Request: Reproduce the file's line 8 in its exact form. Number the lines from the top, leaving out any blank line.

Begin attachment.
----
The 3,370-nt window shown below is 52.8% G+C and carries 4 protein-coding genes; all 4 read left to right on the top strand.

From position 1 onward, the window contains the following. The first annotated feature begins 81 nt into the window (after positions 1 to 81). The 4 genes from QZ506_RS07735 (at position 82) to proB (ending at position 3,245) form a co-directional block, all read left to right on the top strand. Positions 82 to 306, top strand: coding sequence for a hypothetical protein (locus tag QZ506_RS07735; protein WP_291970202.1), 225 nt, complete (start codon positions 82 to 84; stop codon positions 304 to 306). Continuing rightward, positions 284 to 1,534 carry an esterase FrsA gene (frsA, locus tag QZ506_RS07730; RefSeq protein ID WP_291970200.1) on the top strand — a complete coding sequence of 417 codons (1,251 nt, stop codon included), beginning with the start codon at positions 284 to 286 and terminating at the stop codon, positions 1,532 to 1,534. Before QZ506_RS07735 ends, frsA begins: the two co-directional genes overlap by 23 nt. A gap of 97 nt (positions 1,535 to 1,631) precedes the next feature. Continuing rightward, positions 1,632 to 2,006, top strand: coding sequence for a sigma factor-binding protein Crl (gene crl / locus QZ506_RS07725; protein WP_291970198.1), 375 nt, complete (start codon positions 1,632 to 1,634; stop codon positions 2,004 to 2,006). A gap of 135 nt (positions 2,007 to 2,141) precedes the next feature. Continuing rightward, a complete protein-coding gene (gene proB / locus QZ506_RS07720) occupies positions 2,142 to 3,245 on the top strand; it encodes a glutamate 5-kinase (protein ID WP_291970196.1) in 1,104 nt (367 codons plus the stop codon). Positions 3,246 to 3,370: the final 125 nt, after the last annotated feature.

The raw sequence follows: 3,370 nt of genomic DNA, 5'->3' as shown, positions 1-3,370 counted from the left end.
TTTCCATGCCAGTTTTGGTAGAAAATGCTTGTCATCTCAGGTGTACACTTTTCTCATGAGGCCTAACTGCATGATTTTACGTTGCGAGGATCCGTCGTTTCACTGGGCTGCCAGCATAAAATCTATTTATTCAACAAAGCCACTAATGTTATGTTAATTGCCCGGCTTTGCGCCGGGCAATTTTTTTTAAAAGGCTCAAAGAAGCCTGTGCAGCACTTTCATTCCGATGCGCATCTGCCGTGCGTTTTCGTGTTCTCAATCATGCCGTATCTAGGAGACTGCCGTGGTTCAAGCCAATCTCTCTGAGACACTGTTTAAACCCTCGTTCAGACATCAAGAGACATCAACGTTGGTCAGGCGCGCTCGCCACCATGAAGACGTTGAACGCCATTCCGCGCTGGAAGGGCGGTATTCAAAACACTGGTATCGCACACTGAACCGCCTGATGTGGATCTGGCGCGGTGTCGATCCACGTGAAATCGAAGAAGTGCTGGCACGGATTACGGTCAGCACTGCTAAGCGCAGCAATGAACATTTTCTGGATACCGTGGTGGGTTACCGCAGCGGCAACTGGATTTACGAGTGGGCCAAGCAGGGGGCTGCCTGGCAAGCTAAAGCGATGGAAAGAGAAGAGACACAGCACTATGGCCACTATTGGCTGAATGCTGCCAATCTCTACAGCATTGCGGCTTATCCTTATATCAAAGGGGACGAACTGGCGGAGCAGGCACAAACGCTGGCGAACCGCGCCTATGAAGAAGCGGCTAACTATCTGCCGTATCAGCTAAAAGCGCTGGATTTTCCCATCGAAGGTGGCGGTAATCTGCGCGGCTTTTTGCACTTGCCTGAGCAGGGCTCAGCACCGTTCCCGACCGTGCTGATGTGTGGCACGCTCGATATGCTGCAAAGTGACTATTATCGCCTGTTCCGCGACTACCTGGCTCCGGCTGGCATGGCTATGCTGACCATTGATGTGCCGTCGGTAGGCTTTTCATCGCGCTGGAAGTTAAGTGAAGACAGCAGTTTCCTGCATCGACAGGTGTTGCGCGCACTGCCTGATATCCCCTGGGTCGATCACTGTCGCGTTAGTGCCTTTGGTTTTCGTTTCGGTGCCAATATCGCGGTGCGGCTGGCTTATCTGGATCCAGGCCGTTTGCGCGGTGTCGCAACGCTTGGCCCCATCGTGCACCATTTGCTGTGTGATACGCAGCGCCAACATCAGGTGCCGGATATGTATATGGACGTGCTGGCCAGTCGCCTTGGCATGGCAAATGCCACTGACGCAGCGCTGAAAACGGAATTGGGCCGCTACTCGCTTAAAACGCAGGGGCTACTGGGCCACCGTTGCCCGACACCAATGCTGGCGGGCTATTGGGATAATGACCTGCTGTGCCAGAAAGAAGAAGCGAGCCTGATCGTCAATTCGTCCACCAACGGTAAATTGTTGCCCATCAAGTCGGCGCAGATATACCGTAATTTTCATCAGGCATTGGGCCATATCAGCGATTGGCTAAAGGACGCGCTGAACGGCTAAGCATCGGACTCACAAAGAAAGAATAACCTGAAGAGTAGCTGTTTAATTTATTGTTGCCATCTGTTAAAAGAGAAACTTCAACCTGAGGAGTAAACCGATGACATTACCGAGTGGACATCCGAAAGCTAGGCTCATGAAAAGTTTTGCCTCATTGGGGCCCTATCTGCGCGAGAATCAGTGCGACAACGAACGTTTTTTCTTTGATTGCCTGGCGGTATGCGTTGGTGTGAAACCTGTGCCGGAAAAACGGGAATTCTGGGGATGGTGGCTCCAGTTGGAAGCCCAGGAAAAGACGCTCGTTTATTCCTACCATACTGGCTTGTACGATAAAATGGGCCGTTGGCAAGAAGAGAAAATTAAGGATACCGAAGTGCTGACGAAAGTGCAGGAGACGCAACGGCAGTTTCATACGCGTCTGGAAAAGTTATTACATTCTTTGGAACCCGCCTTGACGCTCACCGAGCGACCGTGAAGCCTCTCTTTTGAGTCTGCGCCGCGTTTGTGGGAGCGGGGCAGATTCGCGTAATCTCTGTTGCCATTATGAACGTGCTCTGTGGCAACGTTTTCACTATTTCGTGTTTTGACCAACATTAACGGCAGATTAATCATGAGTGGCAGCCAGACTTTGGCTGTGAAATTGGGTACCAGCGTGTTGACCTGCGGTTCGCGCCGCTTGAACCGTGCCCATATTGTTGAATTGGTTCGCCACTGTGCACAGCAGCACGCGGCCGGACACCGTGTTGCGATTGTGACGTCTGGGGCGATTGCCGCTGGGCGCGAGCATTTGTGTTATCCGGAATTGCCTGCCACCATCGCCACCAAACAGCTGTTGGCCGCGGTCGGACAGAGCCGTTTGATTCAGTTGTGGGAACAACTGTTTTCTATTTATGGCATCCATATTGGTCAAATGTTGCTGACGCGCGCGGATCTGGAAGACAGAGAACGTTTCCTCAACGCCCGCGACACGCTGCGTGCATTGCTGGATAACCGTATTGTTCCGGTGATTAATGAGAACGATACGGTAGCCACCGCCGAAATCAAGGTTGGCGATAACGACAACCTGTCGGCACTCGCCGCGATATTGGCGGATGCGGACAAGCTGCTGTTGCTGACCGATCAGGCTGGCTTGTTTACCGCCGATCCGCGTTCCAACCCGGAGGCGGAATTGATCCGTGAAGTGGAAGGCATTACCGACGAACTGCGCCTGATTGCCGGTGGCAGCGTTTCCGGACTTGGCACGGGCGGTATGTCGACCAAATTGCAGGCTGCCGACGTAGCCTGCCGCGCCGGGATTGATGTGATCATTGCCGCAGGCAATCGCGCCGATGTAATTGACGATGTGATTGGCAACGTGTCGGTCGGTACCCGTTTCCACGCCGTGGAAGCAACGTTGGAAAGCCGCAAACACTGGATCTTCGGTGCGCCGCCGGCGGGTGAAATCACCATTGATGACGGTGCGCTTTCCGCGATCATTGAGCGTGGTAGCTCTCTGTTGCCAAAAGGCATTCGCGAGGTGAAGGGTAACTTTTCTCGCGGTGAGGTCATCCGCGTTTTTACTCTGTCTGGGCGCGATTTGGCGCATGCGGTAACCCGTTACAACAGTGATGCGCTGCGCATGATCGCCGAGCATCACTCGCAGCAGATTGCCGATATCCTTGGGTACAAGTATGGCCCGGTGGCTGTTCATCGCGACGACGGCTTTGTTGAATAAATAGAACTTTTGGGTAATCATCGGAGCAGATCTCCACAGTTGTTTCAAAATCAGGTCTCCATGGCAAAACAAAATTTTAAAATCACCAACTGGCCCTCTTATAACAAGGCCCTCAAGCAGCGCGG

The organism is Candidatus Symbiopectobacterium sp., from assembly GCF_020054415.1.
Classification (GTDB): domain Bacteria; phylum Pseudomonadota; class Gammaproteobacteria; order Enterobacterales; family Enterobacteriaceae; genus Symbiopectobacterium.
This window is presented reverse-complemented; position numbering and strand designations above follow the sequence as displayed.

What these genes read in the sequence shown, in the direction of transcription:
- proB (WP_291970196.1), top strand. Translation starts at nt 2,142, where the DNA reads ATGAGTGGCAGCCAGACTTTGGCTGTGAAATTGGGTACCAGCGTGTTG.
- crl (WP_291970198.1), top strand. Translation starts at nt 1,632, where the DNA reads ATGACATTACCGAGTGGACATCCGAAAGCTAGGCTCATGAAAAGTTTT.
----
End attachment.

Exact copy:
What these genes read in the sequence shown, in the direction of transcription: